Environmental history

Environmental history of the World

The Role of Wood in World History

Today it is hard to believe that in antiquity vast forests were growing in the Middle East. However, during the early part of the third millennium BCE, the mountain slopes of this region were covered with massive cedar forests. These forests disappeared in the millennia before Christ’s birth about two thousand years ago. The destruction of the cedar forests of the Middle East is told in the oldest know, surviving written story in the world: The epic of Gilgamesh. The epic was written in Mesopotamia sometime during in the 3rd millennium BCE. The second episode of the epic is known as “The forest Journey” and is the story of deforestation in the Middle East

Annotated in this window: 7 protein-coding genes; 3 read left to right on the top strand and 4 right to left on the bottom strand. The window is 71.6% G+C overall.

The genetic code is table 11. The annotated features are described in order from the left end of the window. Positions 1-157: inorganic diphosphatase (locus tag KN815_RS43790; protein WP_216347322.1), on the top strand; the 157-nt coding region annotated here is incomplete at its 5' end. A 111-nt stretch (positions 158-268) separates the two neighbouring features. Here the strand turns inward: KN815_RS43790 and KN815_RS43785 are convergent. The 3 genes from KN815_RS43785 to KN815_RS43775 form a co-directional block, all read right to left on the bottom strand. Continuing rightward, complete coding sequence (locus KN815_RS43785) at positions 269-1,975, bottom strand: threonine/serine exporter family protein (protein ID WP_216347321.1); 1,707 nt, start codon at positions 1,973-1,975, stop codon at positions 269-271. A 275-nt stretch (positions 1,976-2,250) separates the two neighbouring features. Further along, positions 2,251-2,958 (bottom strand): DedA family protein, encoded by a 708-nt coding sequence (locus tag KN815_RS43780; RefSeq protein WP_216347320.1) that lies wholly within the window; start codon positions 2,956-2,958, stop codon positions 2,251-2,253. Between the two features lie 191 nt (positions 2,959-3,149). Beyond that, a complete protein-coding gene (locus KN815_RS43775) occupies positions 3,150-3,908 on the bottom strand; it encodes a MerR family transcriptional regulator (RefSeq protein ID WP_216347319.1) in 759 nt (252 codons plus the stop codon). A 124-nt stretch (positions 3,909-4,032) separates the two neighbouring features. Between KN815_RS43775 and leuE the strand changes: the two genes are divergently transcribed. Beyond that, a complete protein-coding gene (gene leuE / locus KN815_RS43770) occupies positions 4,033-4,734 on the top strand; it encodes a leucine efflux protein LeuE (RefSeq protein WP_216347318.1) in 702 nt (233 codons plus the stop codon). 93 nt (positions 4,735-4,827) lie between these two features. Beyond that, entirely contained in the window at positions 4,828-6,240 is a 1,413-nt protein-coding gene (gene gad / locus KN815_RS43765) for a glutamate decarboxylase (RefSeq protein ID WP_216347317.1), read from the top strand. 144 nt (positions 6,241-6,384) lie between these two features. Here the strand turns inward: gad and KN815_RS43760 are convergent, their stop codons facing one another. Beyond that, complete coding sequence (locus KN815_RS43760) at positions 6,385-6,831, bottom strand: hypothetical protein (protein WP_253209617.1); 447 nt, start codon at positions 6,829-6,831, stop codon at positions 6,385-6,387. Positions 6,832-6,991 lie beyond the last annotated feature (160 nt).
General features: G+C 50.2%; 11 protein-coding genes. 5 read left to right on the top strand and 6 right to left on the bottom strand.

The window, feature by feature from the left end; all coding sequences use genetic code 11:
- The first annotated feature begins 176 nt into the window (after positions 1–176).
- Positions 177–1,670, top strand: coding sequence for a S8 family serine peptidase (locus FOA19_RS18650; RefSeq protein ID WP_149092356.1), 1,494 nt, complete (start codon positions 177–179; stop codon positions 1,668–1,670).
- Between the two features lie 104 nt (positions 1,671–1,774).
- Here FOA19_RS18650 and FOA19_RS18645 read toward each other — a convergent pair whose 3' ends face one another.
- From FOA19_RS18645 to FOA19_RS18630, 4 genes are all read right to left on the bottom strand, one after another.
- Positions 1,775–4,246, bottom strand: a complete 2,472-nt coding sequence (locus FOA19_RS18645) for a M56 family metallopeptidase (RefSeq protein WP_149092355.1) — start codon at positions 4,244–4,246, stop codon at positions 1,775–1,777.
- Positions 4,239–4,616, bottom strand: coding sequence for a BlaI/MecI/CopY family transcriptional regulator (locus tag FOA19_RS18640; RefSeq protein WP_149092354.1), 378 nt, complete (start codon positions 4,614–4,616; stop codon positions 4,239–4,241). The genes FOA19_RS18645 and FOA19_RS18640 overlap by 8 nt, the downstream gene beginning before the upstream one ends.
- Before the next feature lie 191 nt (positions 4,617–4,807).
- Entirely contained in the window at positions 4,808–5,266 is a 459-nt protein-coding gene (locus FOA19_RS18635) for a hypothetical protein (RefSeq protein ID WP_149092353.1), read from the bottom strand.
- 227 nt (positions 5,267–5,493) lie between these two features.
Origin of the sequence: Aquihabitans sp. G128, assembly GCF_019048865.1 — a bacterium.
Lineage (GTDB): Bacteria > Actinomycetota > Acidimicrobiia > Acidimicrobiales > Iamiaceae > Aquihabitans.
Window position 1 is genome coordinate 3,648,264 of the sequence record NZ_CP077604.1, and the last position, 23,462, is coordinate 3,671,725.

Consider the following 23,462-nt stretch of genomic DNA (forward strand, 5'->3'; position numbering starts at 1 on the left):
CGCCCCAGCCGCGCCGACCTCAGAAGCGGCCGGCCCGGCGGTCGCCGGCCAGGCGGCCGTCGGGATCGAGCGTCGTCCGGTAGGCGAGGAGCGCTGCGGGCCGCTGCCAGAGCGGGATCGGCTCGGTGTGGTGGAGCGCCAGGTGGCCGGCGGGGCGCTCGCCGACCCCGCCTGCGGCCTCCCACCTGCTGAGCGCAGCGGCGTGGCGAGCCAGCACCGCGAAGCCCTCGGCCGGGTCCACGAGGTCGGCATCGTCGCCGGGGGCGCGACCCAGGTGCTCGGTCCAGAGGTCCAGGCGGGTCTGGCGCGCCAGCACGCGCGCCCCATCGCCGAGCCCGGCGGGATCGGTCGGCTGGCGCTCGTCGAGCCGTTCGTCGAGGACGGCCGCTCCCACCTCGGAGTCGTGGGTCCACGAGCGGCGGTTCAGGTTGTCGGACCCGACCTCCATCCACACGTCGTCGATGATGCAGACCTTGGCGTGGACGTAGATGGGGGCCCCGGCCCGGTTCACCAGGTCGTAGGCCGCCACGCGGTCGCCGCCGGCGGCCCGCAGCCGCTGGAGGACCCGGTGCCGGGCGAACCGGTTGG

Environmental history of Britain

History of the British landscape Articles on the environmental history of Britain

A Green and Pleasant Land: a history of Britain’s rural landscape. Excellent article “Nearly every part of Britain’s countryside has been touched by man at some stage in history – from the barren deforested Peak District cleared by slash-and-burn in neolithic times, to the New Forest created as a hunting ground by William the Conqueror in 1079, to the Fens, watermeadows of Hampshire, and the Broads of Norfolk which are the result of peat extraction during the Middle Ages.”

Environmental history of India

History of forests in India

All ancient texts have some mention of the forest and the activities that were performed in these areas. Forests were revered by the people and a large number of religious ceremonies centred on trees and plants. The Agni Purana, written about 4000 years ago, stated that man should protect trees to have material gains and religious blessings. Around 2500 years ago, Gautama Buddha preached that man should plant a tree every five years. Sacred groves were marked around the temples where certain rules and regulations applied.